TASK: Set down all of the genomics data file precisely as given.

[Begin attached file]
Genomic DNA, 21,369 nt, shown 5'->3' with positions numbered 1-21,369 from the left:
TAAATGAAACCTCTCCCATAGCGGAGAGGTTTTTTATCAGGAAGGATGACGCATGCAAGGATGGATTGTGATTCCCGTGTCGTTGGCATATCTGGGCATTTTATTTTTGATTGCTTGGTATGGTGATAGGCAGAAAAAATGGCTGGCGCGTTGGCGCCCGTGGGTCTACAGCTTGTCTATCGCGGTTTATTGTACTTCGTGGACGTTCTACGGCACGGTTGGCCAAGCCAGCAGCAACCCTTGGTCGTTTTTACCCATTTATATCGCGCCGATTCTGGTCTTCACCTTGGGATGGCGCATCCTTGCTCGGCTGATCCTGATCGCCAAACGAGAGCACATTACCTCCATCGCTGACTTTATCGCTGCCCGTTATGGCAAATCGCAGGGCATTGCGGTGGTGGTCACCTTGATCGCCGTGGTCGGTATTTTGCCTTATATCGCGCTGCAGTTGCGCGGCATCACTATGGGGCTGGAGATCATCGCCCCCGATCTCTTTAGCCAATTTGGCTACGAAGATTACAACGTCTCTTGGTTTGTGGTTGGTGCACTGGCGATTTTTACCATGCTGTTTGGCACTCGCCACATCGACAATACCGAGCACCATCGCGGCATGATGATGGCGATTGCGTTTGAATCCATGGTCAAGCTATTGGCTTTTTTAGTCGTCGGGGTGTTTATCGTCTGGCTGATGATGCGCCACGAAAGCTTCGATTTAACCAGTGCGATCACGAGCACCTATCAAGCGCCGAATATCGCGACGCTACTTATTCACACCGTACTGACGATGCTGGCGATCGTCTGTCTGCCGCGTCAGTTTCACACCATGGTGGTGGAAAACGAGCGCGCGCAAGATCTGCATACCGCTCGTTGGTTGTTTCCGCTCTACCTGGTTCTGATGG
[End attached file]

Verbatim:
Genomic DNA, 21,369 nt, shown 5'->3' with positions numbered 1-21,369 from the left:
TAAATGAAACCTCTCCCATAGCGGAGAGGTTTTTTATCAGGAAGGATGACGCATGCAAGGATGGATTGTGATTCCCGTGTCGTTGGCATATCTGGGCATTTTATTTTTGATTGCTTGGTATGGTGATAGGCAGAAAAAATGGCTGGCGCGTTGGCGCCCGTGGGTCTACAGCTTGTCTATCGCGGTTTATTGTACTTCGTGGACGTTCTACGGCACGGTTGGCCAAGCCAGCAGCAACCCTTGGTCGTTTTTACCCATTTATATCGCGCCGATTCTGGTCTTCACCTTGGGATGGCGCATCCTTGCTCGGCTGATCCTGATCGCCAAACGAGAGCACATTACCTCCATCGCTGACTTTATCGCTGCCCGTTATGGCAAATCGCAGGGCATTGCGGTGGTGGTCACCTTGATCGCCGTGGTCGGTATTTTGCCTTATATCGCGCTGCAGTTGCGCGGCATCACTATGGGGCTGGAGATCATCGCCCCCGATCTCTTTAGCCAATTTGGCTACGAAGATTACAACGTCTCTTGGTTTGTGGTTGGTGCACTGGCGATTTTTACCATGCTGTTTGGCACTCGCCACATCGACAATACCGAGCACCATCGCGGCATGATGATGGCGATTGCGTTTGAATCCATGGTCAAGCTATTGGCTTTTTTAGTCGTCGGGGTGTTTATCGTCTGGCTGATGATGCGCCACGAAAGCTTCGATTTAACCAGTGCGATCACGAGCACCTATCAAGCGCCGAATATCGCGACGCTACTTATTCACACCGTACTGACGATGCTGGCGATCGTCTGTCTGCCGCGTCAGTTTCACACCATGGTGGTGGAAAACGAGCGCGCGCAAGATCTGCATACCGCTCGTTGGTTGTTTCCGCTCTACCTGGTTCTGATGG